“It’s easy for you to say, it’s not you getting the flames!” I hear the Biodrones say. Sure I have, I have a collection of rejection letters on all sorts of written submissions I can show you. I’ll even show you a silly NaNoWriMo project I have live that was flamed pretty thoroughly at ImpishIdea, go ahead and flame it! (although you’ll be hard pressed to make a flaming mix of anger, thoroughness, and wit that could surpass Stellar Jetman’s excellent burn). I’m quite aware of my limitations and what I offer. Do I care? Do I dislike when I try hard at something and I fail hard? Sure I do! Even more when I fail hard at something important, like what my livelihood depends on (which yes, has happened). But I’m only human, and I know it.

I don’t think these two did, until now. And they don’t seem to have taken well to their newfound mortality. Well, welcome to the real world. Life’s a bitch, and then you die.


What about SWTOR? As I mentioned above, I don’t think free-to-play will save the game, in the sense of “make the millions EA and Lucasarts expected”. Why?

“The subscription-only model presented a major barrier for a lot of people who wanted to become part of The Old Republic universe,” went the quote. If numbers are to be believed, about 40% of people who quit did so while saying they’d continue playing if it was free-to-play.

How did they say that?

When you cancelled your subscription, and were asked to give some feedback, there was a question that went along the lines of:

– Would you return if the game was Free-to-Play? (Yes/No).

Something like that, it’s been too long to remember the exact wording.

What’s the problem with this? The question, and answer, read very differently depending on whether you are Bioware/EA or the player. What Bioware/EA meant was:

– Would you play this game if it was limited and you had to spend money to buy different parts of it, thereby giving us even more money than you’d do with a monthly subscription, specially by buying stupid baubles and pets that can be made by underpaid contractors in Asia on their spare time for pennies? (Yes/No).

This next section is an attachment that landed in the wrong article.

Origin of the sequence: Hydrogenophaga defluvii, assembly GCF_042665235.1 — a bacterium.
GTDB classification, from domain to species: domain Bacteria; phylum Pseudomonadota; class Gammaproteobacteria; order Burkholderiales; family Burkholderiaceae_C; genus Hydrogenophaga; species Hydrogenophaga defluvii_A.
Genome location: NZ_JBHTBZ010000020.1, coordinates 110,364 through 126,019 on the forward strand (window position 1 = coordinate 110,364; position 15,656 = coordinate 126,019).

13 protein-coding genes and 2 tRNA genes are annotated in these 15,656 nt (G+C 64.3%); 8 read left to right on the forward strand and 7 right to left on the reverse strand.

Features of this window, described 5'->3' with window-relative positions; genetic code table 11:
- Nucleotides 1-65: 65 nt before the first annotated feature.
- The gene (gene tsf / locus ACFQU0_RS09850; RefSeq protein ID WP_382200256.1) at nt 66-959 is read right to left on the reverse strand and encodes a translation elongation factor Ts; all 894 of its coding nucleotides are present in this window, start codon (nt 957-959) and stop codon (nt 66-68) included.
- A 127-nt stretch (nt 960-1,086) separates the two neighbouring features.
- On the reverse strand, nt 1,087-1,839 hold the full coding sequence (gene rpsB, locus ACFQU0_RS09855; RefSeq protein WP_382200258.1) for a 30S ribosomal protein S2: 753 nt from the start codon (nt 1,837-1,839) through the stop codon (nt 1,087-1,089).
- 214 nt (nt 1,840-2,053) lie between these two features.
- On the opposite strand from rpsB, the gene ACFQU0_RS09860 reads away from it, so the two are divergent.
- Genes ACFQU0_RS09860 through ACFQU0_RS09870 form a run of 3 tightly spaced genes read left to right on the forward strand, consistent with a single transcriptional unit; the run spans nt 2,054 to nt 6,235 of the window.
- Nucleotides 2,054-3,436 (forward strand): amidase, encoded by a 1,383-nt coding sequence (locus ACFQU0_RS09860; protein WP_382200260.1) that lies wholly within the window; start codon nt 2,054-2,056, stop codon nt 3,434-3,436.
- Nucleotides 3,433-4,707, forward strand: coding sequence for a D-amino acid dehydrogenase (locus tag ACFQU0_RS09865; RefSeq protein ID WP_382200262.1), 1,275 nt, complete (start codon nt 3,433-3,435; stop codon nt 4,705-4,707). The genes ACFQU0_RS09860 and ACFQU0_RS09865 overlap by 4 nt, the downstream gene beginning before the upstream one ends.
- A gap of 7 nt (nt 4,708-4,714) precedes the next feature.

You can just feel the salivating, panting breath of the EAware beast thinking about all the money they will be making, thanks to how many people said “YES!” to that.

For the leaving players, it probably read something like this:

– Is the following description accurate? I’d never pay another red cent for this shit. (Yes/No).

Somehow, I retain a healthy amount of  scepticism over the notion that Free-to-Play will bring in the monies. The disconnect is just mind-boggling. Consider the famous Bioware Insider™ comment:

EA blames us and to some extent they’re right to. But it was fan feedback from the day we opened the forums that encouraged us to design it for the fans the way it is and that included making it more like Kotor then an MMO like Wow.

Go back and read my entries on the Sith Inquisitor, and imagine for a second that the original KotOR was like that.

Yeah. Hubris and Solipsism. They genuinely believe this shit plays like the original KotOR.

In a sense, I wish the original KotOR had been like that. Ray Muzyka and Greg Zeschuk could have had their meltdown back then, Lucasarts wouldn’t have ruined Obsidian’s sequel by rushing them and forcing an unfinished release (yeah, remember that? Obsidian guys took the fan meltdown a lot better because they made an effort to understand), and someone could have had a shot at making a good Star Wars MMO with the $300 million that were tossed at this voice-acted failure.


~ by The Sarlacc on October 15, 2012.